Is My Child Ready To Drop Nap?
Let’s talk about the dreaded 1-0 Nap Transition. Was anyone else in denial that their child was ready to drop nap?! My son was just shy of four years old when it was time to say goodbye to his last remaining nap. #RIPnap
Honestly, I probably let it go a little too long because I just wasn’t quite ready. (Read till the end for my hack on how to hold on to that precious mid-day alone time!)
In my opinion, this transition is not the hardest on the child, but oftentimes the hardest one for parents to accept, myself included. But I survived and you will too! Let me walk you through it.
How will I know when my child is ready to drop nap?
Most children are ready to drop their nap anywhere between their 3rd and 5th birthday. Some kiddos are ready right at 3 years old and others hold onto to that nap for dear life until kindergarten!
When you start seeing one or more of these readiness signs your little one is likely ready to start this transition:
They can go all day without a nap
Pay close attention on no-nap days. If they are hanging in there around dinnertime, they may be nearing this transition. But if they are melting down in the late afternoons about the sky being blue, they likely still need that nap!
Naptime is pushing too late
If your child isn’t falling asleep until 2:00pm or later they may be ready for no nap. This started happening with my son. He wouldn’t fall asleep as quickly, so nap was pushed later, which caused a much later bedtime…
Bedtime is pushing too late
If your little one is talking or playing for 1+ hours before falling asleep at night this can be a sign they had too much daytime sleep or the nap was way too late. This was a big indicator for us!
Bedtime drama ramps up
Uh oh…this one is NOT fun. I don’t know about you, but I am exhausted and ready to be “off the clock” post bedtime. If your child is having a hard time settling at night, it may be because their sleep pressure hasn’t built up enough. They may begin calling for you multiple times and/or coming out of their room with all the excuses.
Night wakings and early morning wakings
If your child all of a sudden starts having night wakings or early morning wakings they are most likely ready to drop nap. It’s a big problem when daytime sleep starts to steal from nighttime sleep.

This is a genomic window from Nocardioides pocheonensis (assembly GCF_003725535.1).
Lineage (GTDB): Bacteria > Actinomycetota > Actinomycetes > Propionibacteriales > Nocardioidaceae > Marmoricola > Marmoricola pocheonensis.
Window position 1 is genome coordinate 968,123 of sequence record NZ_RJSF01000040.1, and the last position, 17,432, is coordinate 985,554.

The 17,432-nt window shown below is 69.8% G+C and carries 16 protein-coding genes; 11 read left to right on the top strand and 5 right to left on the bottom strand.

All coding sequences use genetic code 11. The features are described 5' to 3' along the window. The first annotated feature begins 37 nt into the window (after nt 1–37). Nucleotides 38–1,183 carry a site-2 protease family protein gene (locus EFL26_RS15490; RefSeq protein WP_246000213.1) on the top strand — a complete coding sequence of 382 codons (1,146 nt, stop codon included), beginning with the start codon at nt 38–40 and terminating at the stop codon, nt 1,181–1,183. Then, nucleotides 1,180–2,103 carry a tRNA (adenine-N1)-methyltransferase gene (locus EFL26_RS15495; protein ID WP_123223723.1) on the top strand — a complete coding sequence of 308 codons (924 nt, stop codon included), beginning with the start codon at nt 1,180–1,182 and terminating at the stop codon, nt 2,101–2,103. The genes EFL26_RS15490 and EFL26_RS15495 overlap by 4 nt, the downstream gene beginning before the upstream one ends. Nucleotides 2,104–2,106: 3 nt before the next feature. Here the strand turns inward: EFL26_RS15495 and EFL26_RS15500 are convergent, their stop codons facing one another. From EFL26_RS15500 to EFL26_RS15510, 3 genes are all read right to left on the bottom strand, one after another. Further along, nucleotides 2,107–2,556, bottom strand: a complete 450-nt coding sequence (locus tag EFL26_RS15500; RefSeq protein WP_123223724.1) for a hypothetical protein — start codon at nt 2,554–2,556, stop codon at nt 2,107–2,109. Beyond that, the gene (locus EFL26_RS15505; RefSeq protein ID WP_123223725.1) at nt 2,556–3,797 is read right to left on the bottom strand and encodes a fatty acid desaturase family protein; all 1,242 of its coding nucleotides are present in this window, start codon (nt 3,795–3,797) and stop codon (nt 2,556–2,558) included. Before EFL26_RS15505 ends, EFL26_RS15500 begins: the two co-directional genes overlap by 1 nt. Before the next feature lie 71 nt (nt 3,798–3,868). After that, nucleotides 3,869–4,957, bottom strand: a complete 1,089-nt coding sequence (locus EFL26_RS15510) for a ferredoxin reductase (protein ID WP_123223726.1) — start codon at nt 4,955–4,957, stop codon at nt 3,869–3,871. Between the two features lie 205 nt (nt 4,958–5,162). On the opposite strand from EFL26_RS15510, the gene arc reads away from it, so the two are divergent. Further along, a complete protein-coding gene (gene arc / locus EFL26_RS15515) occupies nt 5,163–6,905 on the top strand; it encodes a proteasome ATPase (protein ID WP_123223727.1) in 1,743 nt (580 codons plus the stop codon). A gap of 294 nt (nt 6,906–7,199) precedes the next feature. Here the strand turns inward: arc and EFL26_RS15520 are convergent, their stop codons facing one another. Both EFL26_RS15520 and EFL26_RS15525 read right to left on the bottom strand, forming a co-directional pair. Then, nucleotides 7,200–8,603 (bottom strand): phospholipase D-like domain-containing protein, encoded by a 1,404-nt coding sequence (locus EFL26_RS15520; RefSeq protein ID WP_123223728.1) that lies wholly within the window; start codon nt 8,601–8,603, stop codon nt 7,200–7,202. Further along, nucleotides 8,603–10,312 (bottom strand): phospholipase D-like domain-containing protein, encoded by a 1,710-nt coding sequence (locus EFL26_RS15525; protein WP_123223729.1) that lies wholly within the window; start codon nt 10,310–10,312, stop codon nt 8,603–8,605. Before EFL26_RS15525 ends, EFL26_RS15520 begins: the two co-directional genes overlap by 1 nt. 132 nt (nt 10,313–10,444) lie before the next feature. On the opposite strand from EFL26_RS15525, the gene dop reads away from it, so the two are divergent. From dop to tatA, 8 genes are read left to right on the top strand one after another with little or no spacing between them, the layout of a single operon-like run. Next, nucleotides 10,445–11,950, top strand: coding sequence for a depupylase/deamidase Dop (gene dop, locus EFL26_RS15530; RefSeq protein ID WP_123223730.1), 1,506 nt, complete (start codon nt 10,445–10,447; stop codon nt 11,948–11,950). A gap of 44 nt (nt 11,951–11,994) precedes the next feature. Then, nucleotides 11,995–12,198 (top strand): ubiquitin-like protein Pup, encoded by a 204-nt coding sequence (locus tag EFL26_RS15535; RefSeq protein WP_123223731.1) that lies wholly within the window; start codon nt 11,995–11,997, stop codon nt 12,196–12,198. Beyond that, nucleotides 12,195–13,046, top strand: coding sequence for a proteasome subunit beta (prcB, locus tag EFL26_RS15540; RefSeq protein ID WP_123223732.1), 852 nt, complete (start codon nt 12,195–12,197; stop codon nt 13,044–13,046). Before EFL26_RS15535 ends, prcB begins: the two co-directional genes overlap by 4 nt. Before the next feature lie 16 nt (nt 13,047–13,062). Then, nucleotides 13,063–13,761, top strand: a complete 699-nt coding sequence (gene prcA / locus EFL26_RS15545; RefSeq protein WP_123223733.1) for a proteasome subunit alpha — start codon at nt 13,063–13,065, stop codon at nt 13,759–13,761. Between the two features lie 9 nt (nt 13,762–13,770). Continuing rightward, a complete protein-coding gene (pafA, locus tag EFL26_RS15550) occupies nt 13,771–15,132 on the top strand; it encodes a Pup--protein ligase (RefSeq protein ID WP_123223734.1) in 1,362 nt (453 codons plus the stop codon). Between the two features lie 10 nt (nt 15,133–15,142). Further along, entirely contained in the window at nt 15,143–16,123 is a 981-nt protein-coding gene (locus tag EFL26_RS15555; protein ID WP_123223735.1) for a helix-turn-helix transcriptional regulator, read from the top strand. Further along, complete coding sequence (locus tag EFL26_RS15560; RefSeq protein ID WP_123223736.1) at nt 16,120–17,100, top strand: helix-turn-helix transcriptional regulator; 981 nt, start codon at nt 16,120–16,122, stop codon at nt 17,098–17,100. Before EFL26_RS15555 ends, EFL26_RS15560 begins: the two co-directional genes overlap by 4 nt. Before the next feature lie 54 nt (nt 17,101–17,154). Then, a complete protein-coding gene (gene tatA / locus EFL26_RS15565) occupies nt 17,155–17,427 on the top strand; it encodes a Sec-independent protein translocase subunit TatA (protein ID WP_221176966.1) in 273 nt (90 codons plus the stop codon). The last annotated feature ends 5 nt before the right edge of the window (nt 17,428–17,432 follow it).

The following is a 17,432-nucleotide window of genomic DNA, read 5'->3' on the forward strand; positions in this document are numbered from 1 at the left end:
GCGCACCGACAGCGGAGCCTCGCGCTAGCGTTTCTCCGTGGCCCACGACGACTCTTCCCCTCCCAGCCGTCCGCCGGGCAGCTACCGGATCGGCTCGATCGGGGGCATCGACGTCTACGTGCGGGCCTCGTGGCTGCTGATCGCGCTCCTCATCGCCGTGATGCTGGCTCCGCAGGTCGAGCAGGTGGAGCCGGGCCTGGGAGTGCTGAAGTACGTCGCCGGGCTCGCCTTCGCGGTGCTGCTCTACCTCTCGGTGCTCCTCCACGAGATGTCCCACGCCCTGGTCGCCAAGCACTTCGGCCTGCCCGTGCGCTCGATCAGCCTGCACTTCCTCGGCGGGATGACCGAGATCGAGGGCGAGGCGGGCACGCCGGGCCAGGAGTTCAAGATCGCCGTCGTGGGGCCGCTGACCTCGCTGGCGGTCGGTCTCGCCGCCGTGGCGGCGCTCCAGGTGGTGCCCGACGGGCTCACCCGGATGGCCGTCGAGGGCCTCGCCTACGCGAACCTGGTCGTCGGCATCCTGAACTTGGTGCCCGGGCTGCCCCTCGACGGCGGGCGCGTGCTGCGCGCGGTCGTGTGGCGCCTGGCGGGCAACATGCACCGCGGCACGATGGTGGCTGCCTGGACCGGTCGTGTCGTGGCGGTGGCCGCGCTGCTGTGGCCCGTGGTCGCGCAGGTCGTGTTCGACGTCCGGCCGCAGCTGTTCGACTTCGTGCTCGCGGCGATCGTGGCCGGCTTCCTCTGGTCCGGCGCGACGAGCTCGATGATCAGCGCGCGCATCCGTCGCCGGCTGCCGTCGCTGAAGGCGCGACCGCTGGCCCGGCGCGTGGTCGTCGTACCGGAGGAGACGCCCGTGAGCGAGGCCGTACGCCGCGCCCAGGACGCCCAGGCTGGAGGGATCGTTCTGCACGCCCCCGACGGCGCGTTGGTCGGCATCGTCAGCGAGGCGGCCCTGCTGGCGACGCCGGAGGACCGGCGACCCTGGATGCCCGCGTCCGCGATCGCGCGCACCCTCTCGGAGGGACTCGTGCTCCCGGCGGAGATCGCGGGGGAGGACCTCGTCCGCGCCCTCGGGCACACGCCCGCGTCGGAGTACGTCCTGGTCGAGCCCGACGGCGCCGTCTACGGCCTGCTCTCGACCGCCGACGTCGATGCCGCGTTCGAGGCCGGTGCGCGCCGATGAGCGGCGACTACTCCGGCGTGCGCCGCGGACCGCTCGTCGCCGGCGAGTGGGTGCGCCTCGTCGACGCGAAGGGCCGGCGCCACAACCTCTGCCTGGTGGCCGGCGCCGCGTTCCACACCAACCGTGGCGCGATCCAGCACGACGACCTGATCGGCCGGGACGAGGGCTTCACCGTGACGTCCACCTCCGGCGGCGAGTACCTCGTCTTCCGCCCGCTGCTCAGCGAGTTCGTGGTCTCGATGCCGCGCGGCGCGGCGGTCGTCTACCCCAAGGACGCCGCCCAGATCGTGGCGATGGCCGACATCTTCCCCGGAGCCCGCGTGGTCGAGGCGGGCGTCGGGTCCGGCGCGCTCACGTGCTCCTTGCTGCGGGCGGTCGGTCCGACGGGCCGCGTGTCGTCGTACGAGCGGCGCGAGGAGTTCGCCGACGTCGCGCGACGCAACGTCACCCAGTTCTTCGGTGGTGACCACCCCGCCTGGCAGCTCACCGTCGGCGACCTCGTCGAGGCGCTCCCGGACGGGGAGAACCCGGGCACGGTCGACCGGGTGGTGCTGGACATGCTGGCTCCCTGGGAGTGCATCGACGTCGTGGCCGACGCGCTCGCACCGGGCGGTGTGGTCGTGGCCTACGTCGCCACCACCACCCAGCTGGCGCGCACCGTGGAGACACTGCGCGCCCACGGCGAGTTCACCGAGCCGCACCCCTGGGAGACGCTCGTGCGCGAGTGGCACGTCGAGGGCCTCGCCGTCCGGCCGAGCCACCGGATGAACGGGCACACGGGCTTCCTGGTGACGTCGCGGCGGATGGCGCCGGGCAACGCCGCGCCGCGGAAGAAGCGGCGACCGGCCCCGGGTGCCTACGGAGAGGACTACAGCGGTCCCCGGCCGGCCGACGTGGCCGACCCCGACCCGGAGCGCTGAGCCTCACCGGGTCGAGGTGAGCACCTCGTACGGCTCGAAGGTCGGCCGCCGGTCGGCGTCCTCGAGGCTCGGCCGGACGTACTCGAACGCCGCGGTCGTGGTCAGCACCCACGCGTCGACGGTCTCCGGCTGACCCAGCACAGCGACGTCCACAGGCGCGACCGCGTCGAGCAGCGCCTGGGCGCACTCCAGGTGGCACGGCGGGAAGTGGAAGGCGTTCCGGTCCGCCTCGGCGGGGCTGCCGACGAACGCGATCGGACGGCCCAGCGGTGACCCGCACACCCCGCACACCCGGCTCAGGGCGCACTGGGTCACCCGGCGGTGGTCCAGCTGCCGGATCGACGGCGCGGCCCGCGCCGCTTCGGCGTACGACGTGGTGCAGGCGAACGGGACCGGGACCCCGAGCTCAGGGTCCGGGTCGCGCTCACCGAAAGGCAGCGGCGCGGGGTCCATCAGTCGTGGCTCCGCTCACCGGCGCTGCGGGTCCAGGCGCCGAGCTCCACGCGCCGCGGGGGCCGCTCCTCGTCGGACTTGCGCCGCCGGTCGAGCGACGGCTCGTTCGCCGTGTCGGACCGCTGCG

At this age, it is vital to protect nighttime sleep. Nighttime sleep is much more beneficial for your little one’s brain development, physical growth, and immune systems. Adequate nighttime sleep even improves their attention, learning and behavior.Brianne
A 3 to 5 year old needs a solid 11 – 12 hours of sleep at night. It is not worth it to keep the nap when it is cutting in that amazing, restorative nighttime sleep!
How do I make this transition?
- Implement Quiet Time
Offering a daily quiet time is one of my favorite mama hacks! This is important downtime for you and your little one.
Begin by offering this quiet time around 12:30 – 1:00 pm and for about an hour. Don’t insist on napping, but rather encourage quiet time in their rooms.
Check out these amazing quiet time boxes for some great activity ideas.
If your little one falls asleep during quiet time, limit their sleep to 30 – 45 minutes max. They might need a few little catnaps as they are fully adjusting!
Stay consistent with offering this important downtime during the day even if it doesn’t go well at first. Stick with it and you will succeed. It is so worth it, trust me!
- Utilize an Early bedtime
For any nap transition an early bedtime is key, but especially for this one. An early bedtime will help your little one avoid that overtired state which causes more sleep issues.
As we moved through this transition with my son we moved bedtime anywhere between 30 – 60 minutes earlier, between 6:00 – 6:30pm, based off his afternoon demeanor and sleepy cues.
Once better rested, you can begin pushing bedtime back to around 7:00 pm, in 15 minute increments each day.
- Be patient.
Okay, deep breaths! This transition took us a couple weeks to master, which is totally normal. It’s a big change! Staying calm and consistent will help your little one adjust more quickly.
This is a big transition for everyone in the family, but you can do this! I hope these tips serve you well as you navigate the No-Nap Transition. RIP nap!
If you need help with your child’s sleep, I would love to set up a free 15-minute get to know you call to talk about working together and getting your whole family sleeping!
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